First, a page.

Breaking down the barriers to health equity

jerome_pagani_squareCOVID-19 exacerbated healthcare inequities throughout the world, making them more apparent than ever. This led to renewed calls for putting systems and technologies into place that provide the support that every population needs to achieve their maximum health potential, particularly those with historically poor outcomes. This is the basis of health equity: the idea that everyone should have access to the things necessary to maintain or achieve good health. It prioritizes healthcare based on need that will lead to similar health outcomes. Health equality isn’t always enough, as some people need more – or different – forms of care. Data equity, including the social determinants of health (SDoH) and access to care are two keys to health equity.[i][ii] Initiatives seeking to improve health outcomes should focus on weaving a bridge from new data sources and combining services to create pathways of care that diminish unequal health outcomes.

Achieving equity of health outcomes starts with data equity; data and data practices can close equity gaps or perpetuate them. It starts with gathering the right data and ensuring that the information is relevant to all populations served. Great strides have been made since the 2009 Institute of Medicine report that stated that the U.S.’s healthcare information infrastructure “does not provide the necessary level of detail to understand which groups are experiencing health care disparities or would benefit from targeted quality improvement efforts.” And while structured data fields are far more inclusive, there is an enormous amount of relevant data that is unstructured. Gathering it requires the trust of the patient and the right process. Intentionally designing data collection at the point of care and outside the clinic to be comfortable and thorough is essential. This requires that the care team understands the challenges of underserved populations and how to elicit the needed information (targeted education is an effective way to remove data collection hurdles). Loneliness, for instance, is a huge risk factor for mortality and is the kind of detail that might only come from the right conversation (and won’t be a structured data field outside of a depression screen).[iii]

Data transparency is another important feature and an example of where clinical staff empowered by the right analytic tools can make a huge difference. At a conference last year, a physician related a story about his health system’s efforts to ensure equitable health outcomes for an acute condition. Despite having a checklist for a life-saving procedure, a doctor noticed what appeared to be a racial disparity in the health outcomes across locations within the system. Further digging revealed that the checklist was being followed, but there was some variance in the time to follow the various steps. Ultimately, a real-time dashboard gave care teams the insights needed to eliminate the inadvertent lag.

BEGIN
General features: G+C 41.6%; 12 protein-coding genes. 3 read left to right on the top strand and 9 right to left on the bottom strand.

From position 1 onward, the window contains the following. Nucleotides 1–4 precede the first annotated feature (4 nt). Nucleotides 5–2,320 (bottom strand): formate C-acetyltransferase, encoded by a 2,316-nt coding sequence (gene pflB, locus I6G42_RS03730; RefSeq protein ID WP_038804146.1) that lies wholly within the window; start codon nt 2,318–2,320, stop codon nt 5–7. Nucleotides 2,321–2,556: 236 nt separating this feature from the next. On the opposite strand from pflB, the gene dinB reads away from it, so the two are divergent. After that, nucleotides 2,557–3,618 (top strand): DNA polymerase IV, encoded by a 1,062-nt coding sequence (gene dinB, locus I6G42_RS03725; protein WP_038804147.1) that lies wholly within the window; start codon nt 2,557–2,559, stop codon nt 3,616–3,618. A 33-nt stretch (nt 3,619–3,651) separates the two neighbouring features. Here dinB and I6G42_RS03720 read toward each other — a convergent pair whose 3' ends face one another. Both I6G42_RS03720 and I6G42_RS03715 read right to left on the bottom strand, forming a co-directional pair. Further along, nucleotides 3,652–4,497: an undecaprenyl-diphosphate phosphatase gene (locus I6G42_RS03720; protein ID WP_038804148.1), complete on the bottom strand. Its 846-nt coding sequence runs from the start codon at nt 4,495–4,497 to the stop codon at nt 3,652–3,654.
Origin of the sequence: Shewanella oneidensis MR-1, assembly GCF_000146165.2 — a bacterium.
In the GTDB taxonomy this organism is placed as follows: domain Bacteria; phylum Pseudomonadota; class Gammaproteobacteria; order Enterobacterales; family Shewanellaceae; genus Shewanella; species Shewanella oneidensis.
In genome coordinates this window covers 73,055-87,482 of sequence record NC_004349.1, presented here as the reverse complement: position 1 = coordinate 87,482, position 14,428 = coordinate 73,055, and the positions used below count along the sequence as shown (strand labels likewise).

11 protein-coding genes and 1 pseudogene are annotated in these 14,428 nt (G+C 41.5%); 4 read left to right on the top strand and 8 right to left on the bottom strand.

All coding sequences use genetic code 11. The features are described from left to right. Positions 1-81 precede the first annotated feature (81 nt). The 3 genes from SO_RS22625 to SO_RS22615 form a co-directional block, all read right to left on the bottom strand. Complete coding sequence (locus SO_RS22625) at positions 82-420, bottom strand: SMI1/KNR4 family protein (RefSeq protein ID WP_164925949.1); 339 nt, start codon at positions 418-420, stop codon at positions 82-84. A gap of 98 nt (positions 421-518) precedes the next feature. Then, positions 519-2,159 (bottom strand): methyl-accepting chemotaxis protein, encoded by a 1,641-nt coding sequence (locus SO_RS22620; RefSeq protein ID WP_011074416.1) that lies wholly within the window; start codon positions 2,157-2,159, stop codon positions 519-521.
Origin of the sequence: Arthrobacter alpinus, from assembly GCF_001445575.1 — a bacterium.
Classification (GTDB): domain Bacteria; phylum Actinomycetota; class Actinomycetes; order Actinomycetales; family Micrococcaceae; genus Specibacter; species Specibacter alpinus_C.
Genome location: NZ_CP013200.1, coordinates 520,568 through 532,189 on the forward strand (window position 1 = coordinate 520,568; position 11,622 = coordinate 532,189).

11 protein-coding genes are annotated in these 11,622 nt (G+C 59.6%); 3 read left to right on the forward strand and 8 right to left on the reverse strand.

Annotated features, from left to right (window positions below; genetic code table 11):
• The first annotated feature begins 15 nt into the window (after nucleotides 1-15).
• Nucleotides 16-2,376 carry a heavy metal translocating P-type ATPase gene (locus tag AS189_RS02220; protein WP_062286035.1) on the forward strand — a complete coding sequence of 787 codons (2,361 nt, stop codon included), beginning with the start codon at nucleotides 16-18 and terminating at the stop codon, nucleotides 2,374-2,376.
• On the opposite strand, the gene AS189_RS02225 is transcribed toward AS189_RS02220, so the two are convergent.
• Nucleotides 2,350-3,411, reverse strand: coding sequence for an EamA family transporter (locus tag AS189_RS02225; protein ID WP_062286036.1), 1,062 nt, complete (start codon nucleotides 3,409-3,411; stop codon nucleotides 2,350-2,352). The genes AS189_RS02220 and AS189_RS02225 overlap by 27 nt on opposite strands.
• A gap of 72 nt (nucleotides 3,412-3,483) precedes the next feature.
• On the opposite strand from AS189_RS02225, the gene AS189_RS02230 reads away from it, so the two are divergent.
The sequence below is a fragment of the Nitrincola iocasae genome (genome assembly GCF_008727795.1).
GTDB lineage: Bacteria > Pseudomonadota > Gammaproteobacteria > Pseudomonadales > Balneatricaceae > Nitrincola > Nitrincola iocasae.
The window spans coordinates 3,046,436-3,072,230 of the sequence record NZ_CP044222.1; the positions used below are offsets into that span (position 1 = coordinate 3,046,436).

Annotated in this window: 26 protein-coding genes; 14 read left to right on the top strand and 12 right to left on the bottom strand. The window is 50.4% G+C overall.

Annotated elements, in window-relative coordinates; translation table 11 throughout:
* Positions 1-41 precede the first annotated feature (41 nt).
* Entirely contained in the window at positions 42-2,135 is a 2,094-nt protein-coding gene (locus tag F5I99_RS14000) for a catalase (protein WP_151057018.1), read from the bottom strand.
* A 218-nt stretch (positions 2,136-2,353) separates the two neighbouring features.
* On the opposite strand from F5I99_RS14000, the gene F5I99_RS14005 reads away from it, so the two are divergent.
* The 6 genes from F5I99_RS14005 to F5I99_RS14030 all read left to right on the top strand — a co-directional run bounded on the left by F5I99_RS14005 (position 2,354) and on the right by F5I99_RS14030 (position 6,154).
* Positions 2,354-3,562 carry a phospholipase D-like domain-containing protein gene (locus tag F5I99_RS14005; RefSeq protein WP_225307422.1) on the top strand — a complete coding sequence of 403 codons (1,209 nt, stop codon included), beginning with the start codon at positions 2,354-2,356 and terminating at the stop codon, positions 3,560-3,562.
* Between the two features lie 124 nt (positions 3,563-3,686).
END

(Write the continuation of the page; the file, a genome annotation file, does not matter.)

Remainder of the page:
Access to the full spectrum of care across the care continuum is another necessary feature for equitable health outcomes. There is an enormous body of work demonstrating that those who face obstacles to obtaining care have the highest rates of chronic disease, poorer health outcomes, and greater risk for mortality. Limited access means a decreased likelihood of receiving preventive care, something that impacts those at high risk for certain conditions. It also means delays in diagnosis and treatment, which can have a negative impact on the overall health trajectory. It also limits the opportunities for health education, a necessary feature of ensuring adherence to the care plan and engagement with health outside the clinical setting. Access is also vital for generating data sets that reflect the entirety of the population being cared for. This is hugely important as we begin to bring on tools like artificial intelligence, which are pattern driven and will reflect the biases inherent in the training data.

Access is also important on the technology side, and when designed properly, can lead to better engagement and outcomes. Supportive technologies need to be introduced in such a way as to be useful and available for all populations (see the recent episode of the Nordic’s podcast feature Designing for Health, where we spoke with Memora Health’s Chief Commercial Officer Omar Nagji about using technology to engage health consumers where they are).

The path to health equity requires a multifaceted approach that includes improving access to care, the structures and governance that support data equity and transparency, and care engagement tools that are inclusive. Improving data equity and access to care will ensure better outcomes for people today, through proper preventive care, earlier disease identification, and better management. It also gives us the best chance of developing models that accurately predict likely outcomes for everyone. Continuing efforts to improve equity is the best way to ensure that everyone has the chance to achieve an optimal health outcome.


[i] Walker, R. J., Williams, J. S., & Egede, L. E. (2016). Influence of race, ethnicity and social determinants of health on diabetes outcomes. The American journal of the medical sciences, 351(4), 366-373.

[ii] Purnell, T. S., Calhoun, E. A., Golden, S. H., Halladay, J. R., Krok-Schoen, J. L., Appelhans, B. M., & Cooper, L. A. (2016). Achieving health equity: closing the gaps in health care disparities, interventions, and research. Health Affairs, 35(8), 1410-1415.

[iii] Holt-Lunstad, J., Smith, T. B., Baker, M., Harris, T., & Stephenson, D. (2015). Loneliness and Social Isolation as Risk Factors for Mortality: A Meta-Analytic Review. Perspectives on Psychological Science, 10(2), 227–237.

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